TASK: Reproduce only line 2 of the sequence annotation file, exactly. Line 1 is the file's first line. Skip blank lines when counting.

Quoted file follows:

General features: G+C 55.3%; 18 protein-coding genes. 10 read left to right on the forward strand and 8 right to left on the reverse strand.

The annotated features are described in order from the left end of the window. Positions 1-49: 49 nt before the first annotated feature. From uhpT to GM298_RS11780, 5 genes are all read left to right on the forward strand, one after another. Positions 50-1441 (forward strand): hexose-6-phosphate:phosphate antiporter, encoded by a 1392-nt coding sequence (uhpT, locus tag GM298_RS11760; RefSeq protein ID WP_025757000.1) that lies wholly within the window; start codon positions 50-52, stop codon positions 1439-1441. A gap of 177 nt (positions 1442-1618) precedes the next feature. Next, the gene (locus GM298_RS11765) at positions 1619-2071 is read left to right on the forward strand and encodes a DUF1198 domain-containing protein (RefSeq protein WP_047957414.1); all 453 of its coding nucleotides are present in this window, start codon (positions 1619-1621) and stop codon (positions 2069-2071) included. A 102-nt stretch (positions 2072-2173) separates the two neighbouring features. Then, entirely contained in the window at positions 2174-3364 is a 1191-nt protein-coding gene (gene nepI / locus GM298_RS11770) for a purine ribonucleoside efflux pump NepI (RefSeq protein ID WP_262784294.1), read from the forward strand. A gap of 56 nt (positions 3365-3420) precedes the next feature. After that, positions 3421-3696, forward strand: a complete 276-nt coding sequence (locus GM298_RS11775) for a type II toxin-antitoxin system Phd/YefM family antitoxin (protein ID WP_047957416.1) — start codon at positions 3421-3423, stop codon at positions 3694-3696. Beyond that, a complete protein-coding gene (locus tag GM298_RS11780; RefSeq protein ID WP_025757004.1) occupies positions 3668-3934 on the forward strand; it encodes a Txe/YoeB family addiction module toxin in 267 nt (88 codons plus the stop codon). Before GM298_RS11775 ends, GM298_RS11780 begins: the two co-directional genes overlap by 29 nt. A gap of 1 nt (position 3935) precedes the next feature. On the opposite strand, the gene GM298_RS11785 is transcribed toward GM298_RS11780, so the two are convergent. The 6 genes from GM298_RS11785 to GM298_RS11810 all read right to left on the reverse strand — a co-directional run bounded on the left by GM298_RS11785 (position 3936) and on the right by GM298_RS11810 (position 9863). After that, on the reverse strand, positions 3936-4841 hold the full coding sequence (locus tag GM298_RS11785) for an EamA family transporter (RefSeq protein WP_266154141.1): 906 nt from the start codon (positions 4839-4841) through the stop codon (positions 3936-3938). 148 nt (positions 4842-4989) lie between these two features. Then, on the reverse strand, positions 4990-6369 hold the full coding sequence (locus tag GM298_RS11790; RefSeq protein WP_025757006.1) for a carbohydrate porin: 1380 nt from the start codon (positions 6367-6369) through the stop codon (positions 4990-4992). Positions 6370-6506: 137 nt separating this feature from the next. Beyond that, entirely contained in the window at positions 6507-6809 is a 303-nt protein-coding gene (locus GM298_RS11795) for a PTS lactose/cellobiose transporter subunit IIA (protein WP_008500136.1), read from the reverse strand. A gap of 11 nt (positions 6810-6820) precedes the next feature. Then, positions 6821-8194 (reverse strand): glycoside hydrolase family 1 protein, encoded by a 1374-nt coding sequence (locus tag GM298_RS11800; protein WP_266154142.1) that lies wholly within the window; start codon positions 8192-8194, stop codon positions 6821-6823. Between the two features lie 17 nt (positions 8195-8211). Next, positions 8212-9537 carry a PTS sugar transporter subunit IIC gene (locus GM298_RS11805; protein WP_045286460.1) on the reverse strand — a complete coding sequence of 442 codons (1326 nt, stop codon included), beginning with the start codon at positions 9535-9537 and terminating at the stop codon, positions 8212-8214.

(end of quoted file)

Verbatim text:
The annotated features are described in order from the left end of the window. Positions 1-49: 49 nt before the first annotated feature. From uhpT to GM298_RS11780, 5 genes are all read left to right on the forward strand, one after another. Positions 50-1441 (forward strand): hexose-6-phosphate:phosphate antiporter, encoded by a 1392-nt coding sequence (uhpT, locus tag GM298_RS11760; RefSeq protein ID WP_025757000.1) that lies wholly within the window; start codon positions 50-52, stop codon positions 1439-1441. A gap of 177 nt (positions 1442-1618) precedes the next feature. Next, the gene (locus GM298_RS11765) at positions 1619-2071 is read left to right on the forward strand and encodes a DUF1198 domain-containing protein (RefSeq protein WP_047957414.1); all 453 of its coding nucleotides are present in this window, start codon (positions 1619-1621) and stop codon (positions 2069-2071) included. A 102-nt stretch (positions 2072-2173) separates the two neighbouring features. Then, entirely contained in the window at positions 2174-3364 is a 1191-nt protein-coding gene (gene nepI / locus GM298_RS11770) for a purine ribonucleoside efflux pump NepI (RefSeq protein ID WP_262784294.1), read from the forward strand. A gap of 56 nt (positions 3365-3420) precedes the next feature. After that, positions 3421-3696, forward strand: a complete 276-nt coding sequence (locus GM298_RS11775) for a type II toxin-antitoxin system Phd/YefM family antitoxin (protein ID WP_047957416.1) — start codon at positions 3421-3423, stop codon at positions 3694-3696. Beyond that, a complete protein-coding gene (locus tag GM298_RS11780; RefSeq protein ID WP_025757004.1) occupies positions 3668-3934 on the forward strand; it encodes a Txe/YoeB family addiction module toxin in 267 nt (88 codons plus the stop codon). Before GM298_RS11775 ends, GM298_RS11780 begins: the two co-directional genes overlap by 29 nt. A gap of 1 nt (position 3935) precedes the next feature. On the opposite strand, the gene GM298_RS11785 is transcribed toward GM298_RS11780, so the two are convergent. The 6 genes from GM298_RS11785 to GM298_RS11810 all read right to left on the reverse strand — a co-directional run bounded on the left by GM298_RS11785 (position 3936) and on the right by GM298_RS11810 (position 9863). After that, on the reverse strand, positions 3936-4841 hold the full coding sequence (locus tag GM298_RS11785) for an EamA family transporter (RefSeq protein WP_266154141.1): 906 nt from the start codon (positions 4839-4841) through the stop codon (positions 3936-3938). 148 nt (positions 4842-4989) lie between these two features. Then, on the reverse strand, positions 4990-6369 hold the full coding sequence (locus tag GM298_RS11790; RefSeq protein WP_025757006.1) for a carbohydrate porin: 1380 nt from the start codon (positions 6367-6369) through the stop codon (positions 4990-4992). Positions 6370-6506: 137 nt separating this feature from the next. Beyond that, entirely contained in the window at positions 6507-6809 is a 303-nt protein-coding gene (locus GM298_RS11795) for a PTS lactose/cellobiose transporter subunit IIA (protein WP_008500136.1), read from the reverse strand. A gap of 11 nt (positions 6810-6820) precedes the next feature. Then, positions 6821-8194 (reverse strand): glycoside hydrolase family 1 protein, encoded by a 1374-nt coding sequence (locus tag GM298_RS11800; protein WP_266154142.1) that lies wholly within the window; start codon positions 8192-8194, stop codon positions 6821-6823. Between the two features lie 17 nt (positions 8195-8211). Next, positions 8212-9537 carry a PTS sugar transporter subunit IIC gene (locus GM298_RS11805; protein WP_045286460.1) on the reverse strand — a complete coding sequence of 442 codons (1326 nt, stop codon included), beginning with the start codon at positions 9535-9537 and terminating at the stop codon, positions 8212-8214.